Featured Research

from universities, journals, and other organizations

Drug shown to reverse radioiodine resistance in some advanced thyroid cancers

Date:
February 13, 2013
Source:
Memorial Sloan-Kettering Cancer Center
Summary:
Researchers have found that the investigational drug selumetinib shuts down the signaling of genetic mutations that prevent some patients' thyroid cancer tumors from absorbing radioiodine, the most effective treatment for the disease.

The experimental drug selumetinib may allow some patients with advanced thyroid cancer to overcome resistance to radioiodine (RAI), the most effective therapy for the disease, according to new research from Memorial Sloan-Kettering Cancer Center.

Published in the Feb. 14 issue of the New England Journal of Medicine, the study offers new hope for patients with a disease that can have a poor prognosis. An estimated 56,000 new cases of thyroid cancer are diagnosed each year in the United States, and that number is on the rise, according to the National Cancer Institute. About 5 percent of these patients will eventually develop distant metastatic disease, and the ten-year survival rate for patients with metastatic tumors that fail to respond to RAI is approximately 10 percent.

According to James A. Fagin, MD, Memorial Sloan-Kettering's Endocrinology Service Chief and senior author on the study, many trials have tested strategies for overcoming RAI resistance in metastatic thyroid cancers, but none have been successful. Previous studies have shown that a cell's ability to absorb RAI is controlled by the MAPK pathway, so Dr. Fagin and his colleagues examined whether selumetinib, an MAPK inhibitor, could reverse RAI resistance by inhibiting the signaling of genetic mutations in this pathway. The approach proved effective, especially in patients with thyroid cancers that contain a mutation in the RAS gene -- a component of the MAPK pathway.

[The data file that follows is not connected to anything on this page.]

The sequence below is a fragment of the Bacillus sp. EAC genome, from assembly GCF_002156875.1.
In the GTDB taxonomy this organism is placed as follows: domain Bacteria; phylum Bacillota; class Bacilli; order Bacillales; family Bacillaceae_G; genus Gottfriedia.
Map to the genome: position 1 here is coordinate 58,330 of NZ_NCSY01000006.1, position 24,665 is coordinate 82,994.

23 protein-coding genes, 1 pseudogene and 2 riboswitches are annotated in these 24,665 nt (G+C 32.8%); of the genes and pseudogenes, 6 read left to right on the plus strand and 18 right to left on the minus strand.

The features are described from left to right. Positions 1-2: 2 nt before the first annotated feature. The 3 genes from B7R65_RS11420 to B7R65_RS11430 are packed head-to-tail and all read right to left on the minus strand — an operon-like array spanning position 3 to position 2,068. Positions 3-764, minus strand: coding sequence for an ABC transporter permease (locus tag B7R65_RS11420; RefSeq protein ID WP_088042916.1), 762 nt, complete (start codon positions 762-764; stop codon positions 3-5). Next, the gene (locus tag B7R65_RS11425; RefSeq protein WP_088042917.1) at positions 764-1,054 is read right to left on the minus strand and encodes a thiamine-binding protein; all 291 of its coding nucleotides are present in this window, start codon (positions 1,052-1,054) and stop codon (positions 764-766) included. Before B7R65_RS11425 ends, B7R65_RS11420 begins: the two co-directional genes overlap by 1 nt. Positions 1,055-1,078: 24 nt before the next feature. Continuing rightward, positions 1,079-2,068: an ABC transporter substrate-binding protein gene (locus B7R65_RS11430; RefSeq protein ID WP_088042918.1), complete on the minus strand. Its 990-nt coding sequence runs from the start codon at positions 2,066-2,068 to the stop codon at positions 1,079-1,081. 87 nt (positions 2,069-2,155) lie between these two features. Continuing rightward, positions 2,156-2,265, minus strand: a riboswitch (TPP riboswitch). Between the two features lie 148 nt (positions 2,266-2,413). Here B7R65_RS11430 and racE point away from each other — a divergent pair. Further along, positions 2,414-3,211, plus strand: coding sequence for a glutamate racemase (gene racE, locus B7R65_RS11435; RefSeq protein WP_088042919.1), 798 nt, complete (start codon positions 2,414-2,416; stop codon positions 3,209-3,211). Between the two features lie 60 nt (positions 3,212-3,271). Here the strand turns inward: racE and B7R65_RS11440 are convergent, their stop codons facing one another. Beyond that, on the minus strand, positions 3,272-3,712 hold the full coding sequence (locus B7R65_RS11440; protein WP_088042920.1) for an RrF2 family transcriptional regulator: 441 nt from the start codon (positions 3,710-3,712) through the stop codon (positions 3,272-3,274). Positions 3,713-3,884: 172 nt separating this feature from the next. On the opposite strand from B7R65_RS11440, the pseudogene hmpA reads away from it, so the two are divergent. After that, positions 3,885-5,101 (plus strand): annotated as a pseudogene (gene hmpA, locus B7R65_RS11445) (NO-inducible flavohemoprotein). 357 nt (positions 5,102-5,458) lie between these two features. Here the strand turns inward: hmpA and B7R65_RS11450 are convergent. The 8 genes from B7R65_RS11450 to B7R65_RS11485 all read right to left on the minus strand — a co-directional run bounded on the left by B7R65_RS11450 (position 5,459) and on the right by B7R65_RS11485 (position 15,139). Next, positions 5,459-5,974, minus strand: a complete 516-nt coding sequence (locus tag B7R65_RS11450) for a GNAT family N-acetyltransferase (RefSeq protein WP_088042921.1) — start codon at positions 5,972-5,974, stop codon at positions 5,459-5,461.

"Blocking this key pathway increased the uptake of iodine, making radioiodine treatment potentially effective once again," said Fagin, who led this research in cells and in mice.

Following a five-day low-iodine diet, researchers administered selumetinib to 20 patients with tumors resistant to radioiodine. After four weeks, patients underwent a diagnostic scan that measured how much RAI their tumors would absorb. In eight patients, including all five with an NRAS gene mutation, selumetinib increased iodine uptake enough to allow patients to undergo RAI therapy.